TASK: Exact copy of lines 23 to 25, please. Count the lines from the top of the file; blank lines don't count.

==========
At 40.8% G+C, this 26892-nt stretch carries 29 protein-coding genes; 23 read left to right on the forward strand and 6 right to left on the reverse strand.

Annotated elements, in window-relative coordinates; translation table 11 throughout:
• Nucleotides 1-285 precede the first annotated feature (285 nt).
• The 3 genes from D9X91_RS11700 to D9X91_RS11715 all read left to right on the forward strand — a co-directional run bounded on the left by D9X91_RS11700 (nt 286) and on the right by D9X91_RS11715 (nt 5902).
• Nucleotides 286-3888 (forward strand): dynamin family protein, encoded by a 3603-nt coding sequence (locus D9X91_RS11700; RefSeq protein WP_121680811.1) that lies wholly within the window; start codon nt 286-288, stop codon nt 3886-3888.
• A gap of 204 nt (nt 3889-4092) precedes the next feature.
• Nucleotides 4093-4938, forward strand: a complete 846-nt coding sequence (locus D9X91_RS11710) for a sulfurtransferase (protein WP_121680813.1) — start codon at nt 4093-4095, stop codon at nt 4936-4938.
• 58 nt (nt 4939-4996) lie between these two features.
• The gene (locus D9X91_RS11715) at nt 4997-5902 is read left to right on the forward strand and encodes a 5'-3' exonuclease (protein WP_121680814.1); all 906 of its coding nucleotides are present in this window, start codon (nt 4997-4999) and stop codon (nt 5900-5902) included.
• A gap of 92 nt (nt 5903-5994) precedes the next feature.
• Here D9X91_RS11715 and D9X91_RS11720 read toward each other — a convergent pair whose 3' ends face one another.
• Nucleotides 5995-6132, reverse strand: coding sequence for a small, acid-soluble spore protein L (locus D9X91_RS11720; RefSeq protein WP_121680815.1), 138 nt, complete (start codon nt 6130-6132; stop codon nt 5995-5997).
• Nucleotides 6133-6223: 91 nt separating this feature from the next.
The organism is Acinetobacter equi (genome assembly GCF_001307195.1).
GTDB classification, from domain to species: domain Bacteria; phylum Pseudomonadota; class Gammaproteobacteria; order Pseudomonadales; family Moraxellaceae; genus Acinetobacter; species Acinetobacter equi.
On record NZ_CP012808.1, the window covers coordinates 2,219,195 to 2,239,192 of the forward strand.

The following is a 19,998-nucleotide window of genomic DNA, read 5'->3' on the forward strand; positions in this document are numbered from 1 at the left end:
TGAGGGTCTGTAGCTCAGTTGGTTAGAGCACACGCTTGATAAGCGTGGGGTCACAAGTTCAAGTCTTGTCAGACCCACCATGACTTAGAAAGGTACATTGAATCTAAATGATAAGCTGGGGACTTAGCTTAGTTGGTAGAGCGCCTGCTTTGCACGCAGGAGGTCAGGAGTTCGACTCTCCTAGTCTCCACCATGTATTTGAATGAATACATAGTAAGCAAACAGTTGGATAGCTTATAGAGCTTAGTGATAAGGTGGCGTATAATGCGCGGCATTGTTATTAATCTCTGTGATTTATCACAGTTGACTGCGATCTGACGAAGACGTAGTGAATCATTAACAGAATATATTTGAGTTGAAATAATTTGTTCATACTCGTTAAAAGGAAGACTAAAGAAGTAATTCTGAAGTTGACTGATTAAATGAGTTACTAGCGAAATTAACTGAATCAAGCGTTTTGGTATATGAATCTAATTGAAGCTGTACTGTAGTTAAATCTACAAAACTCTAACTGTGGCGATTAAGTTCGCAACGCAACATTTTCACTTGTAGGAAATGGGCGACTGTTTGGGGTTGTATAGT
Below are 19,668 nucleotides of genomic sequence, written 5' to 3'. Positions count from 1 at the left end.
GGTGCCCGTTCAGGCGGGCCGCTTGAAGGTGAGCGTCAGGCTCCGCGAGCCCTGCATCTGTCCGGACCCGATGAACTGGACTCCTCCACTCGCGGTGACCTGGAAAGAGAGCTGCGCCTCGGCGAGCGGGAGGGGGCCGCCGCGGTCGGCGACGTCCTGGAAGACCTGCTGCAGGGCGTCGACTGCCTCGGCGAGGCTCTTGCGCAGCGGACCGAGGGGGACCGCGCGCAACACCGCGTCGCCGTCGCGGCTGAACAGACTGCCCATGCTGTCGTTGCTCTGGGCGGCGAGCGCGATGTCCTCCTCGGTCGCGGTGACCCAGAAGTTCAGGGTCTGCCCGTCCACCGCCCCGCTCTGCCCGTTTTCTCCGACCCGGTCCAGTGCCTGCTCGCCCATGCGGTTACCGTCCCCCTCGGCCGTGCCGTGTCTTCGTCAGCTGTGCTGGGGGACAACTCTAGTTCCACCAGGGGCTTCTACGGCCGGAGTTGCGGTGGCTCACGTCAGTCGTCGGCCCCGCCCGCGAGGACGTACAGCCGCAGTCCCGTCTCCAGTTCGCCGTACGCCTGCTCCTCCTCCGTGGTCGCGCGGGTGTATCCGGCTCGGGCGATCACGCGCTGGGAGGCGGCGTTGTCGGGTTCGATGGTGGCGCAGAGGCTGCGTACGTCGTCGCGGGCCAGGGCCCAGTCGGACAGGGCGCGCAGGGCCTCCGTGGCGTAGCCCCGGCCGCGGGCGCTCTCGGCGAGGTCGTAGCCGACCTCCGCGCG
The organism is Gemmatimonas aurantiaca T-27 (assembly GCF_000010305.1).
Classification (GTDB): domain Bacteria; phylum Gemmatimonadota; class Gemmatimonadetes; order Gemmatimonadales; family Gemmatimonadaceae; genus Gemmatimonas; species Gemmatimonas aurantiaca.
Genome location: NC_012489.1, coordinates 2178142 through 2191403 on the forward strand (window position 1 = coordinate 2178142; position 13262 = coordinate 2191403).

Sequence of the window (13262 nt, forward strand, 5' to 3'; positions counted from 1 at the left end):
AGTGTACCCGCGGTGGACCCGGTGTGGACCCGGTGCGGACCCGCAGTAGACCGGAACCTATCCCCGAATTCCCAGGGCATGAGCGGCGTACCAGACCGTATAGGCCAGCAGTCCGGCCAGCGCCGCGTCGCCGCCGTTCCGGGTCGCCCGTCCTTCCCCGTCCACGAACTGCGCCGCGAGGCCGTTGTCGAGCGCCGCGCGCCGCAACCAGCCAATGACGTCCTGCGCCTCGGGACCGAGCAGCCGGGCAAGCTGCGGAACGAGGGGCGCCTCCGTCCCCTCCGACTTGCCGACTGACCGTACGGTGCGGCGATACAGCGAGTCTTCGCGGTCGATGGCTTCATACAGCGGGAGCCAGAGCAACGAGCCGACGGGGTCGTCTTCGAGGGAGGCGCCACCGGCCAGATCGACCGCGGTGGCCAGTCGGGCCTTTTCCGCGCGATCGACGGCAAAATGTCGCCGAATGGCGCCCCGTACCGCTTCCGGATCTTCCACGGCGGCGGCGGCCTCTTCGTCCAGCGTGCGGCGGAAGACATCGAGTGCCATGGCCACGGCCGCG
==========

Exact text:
Genome location: NC_012489.1, coordinates 2178142 through 2191403 on the forward strand (window position 1 = coordinate 2178142; position 13262 = coordinate 2191403).

Sequence of the window (13262 nt, forward strand, 5' to 3'; positions counted from 1 at the left end):
AGTGTACCCGCGGTGGACCCGGTGTGGACCCGGTGCGGACCCGCAGTAGACCGGAACCTATCCCCGAATTCCCAGGGCATGAGCGGCGTACCAGACCGTATAGGCCAGCAGTCCGGCCAGCGCCGCGTCGCCGCCGTTCCGGGTCGCCCGTCCTTCCCCGTCCACGAACTGCGCCGCGAGGCCGTTGTCGAGCGCCGCGCGCCGCAACCAGCCAATGACGTCCTGCGCCTCGGGACCGAGCAGCCGGGCAAGCTGCGGAACGAGGGGCGCCTCCGTCCCCTCCGACTTGCCGACTGACCGTACGGTGCGGCGATACAGCGAGTCTTCGCGGTCGATGGCTTCATACAGCGGGAGCCAGAGCAACGAGCCGACGGGGTCGTCTTCGAGGGAGGCGCCACCGGCCAGATCGACCGCGGTGGCCAGTCGGGCCTTTTCCGCGCGATCGACGGCAAAATGTCGCCGAATGGCGCCCCGTACCGCTTCCGGATCTTCCACGGCGGCGGCGGCCTCTTCGTCCAGCGTGCGGCGGAAGACATCGAGTGCCATGGCCACGGCCGCG